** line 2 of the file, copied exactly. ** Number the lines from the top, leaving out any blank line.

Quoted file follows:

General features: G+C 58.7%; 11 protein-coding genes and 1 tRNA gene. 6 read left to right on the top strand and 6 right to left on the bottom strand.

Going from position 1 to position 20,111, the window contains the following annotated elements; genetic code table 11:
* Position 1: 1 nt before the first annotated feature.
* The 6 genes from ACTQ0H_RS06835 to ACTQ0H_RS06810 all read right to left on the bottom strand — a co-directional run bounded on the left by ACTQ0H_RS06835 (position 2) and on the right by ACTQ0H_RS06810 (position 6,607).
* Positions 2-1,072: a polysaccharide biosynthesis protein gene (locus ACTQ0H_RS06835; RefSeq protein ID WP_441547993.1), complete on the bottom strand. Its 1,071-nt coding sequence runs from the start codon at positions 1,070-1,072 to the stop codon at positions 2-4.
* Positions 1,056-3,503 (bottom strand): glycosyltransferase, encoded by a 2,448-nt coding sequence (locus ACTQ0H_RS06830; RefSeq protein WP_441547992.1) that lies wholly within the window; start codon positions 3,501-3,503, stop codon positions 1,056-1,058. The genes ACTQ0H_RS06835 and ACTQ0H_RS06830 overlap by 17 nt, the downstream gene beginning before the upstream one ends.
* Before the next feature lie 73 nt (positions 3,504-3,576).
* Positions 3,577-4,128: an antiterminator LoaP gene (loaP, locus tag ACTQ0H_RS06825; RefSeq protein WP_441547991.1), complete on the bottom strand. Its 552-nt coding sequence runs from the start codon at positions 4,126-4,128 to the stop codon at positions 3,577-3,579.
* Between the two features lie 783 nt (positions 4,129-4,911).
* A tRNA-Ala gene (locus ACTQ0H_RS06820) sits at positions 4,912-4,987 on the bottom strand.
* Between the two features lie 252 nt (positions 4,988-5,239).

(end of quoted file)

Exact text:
Going from position 1 to position 20,111, the window contains the following annotated elements; genetic code table 11: